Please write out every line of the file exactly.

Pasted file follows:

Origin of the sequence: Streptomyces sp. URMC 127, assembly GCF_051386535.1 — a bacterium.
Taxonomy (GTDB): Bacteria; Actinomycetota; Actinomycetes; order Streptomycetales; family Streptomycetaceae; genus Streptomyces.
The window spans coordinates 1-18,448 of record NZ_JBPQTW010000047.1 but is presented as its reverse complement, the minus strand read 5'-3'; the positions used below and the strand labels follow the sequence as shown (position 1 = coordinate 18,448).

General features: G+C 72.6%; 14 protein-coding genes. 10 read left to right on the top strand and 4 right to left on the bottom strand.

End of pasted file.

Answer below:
Origin of the sequence: Streptomyces sp. URMC 127, assembly GCF_051386535.1 — a bacterium.
Taxonomy (GTDB): Bacteria; Actinomycetota; Actinomycetes; order Streptomycetales; family Streptomycetaceae; genus Streptomyces.
The window spans coordinates 1-18,448 of record NZ_JBPQTW010000047.1 but is presented as its reverse complement, the minus strand read 5'-3'; the positions used below and the strand labels follow the sequence as shown (position 1 = coordinate 18,448).

General features: G+C 72.6%; 14 protein-coding genes. 10 read left to right on the top strand and 4 right to left on the bottom strand.